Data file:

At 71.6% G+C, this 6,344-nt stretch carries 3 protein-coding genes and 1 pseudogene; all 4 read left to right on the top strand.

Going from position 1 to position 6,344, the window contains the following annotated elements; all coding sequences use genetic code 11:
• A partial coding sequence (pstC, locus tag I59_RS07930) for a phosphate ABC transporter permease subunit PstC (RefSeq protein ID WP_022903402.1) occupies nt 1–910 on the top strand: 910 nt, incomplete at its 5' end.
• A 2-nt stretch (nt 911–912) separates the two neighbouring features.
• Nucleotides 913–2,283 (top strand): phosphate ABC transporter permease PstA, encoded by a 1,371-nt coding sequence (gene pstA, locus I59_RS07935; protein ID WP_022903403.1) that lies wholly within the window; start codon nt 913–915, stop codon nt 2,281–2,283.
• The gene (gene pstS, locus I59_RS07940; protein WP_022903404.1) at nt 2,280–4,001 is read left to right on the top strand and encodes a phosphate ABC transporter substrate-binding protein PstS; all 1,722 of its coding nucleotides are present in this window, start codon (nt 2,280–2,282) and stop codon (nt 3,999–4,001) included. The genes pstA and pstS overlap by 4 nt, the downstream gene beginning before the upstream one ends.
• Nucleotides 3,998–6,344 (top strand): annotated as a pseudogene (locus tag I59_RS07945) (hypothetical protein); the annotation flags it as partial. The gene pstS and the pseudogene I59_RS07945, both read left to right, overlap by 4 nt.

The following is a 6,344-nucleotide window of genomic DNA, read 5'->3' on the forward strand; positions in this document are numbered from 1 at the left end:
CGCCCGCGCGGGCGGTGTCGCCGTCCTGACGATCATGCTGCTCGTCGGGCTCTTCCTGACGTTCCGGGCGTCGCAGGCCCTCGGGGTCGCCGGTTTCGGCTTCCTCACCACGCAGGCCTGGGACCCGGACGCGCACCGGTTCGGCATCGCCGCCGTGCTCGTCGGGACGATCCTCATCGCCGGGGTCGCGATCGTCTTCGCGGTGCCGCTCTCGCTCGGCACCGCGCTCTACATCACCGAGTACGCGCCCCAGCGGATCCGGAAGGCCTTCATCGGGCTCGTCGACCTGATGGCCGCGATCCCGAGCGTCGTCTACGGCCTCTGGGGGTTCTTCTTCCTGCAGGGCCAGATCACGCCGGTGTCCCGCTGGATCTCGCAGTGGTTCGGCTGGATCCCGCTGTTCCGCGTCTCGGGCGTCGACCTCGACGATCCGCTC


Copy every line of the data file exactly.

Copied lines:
At 71.6% G+C, this 6,344-nt stretch carries 3 protein-coding genes and 1 pseudogene; all 4 read left to right on the top strand.

Going from position 1 to position 6,344, the window contains the following annotated elements; all coding sequences use genetic code 11:
• A partial coding sequence (pstC, locus tag I59_RS07930) for a phosphate ABC transporter permease subunit PstC (RefSeq protein ID WP_022903402.1) occupies nt 1–910 on the top strand: 910 nt, incomplete at its 5' end.
• A 2-nt stretch (nt 911–912) separates the two neighbouring features.
• Nucleotides 913–2,283 (top strand): phosphate ABC transporter permease PstA, encoded by a 1,371-nt coding sequence (gene pstA, locus I59_RS07935; protein ID WP_022903403.1) that lies wholly within the window; start codon nt 913–915, stop codon nt 2,281–2,283.
• The gene (gene pstS, locus I59_RS07940; protein WP_022903404.1) at nt 2,280–4,001 is read left to right on the top strand and encodes a phosphate ABC transporter substrate-binding protein PstS; all 1,722 of its coding nucleotides are present in this window, start codon (nt 2,280–2,282) and stop codon (nt 3,999–4,001) included. The genes pstA and pstS overlap by 4 nt, the downstream gene beginning before the upstream one ends.
• Nucleotides 3,998–6,344 (top strand): annotated as a pseudogene (locus tag I59_RS07945) (hypothetical protein); the annotation flags it as partial. The gene pstS and the pseudogene I59_RS07945, both read left to right, overlap by 4 nt.

The following is a 6,344-nucleotide window of genomic DNA, read 5'->3' on the forward strand; positions in this document are numbered from 1 at the left end:
CGCCCGCGCGGGCGGTGTCGCCGTCCTGACGATCATGCTGCTCGTCGGGCTCTTCCTGACGTTCCGGGCGTCGCAGGCCCTCGGGGTCGCCGGTTTCGGCTTCCTCACCACGCAGGCCTGGGACCCGGACGCGCACCGGTTCGGCATCGCCGCCGTGCTCGTCGGGACGATCCTCATCGCCGGGGTCGCGATCGTCTTCGCGGTGCCGCTCTCGCTCGGCACCGCGCTCTACATCACCGAGTACGCGCCCCAGCGGATCCGGAAGGCCTTCATCGGGCTCGTCGACCTGATGGCCGCGATCCCGAGCGTCGTCTACGGCCTCTGGGGGTTCTTCTTCCTGCAGGGCCAGATCACGCCGGTGTCCCGCTGGATCTCGCAGTGGTTCGGCTGGATCCCGCTGTTCCGCGTCTCGGGCGTCGACCTCGACGATCCGCTC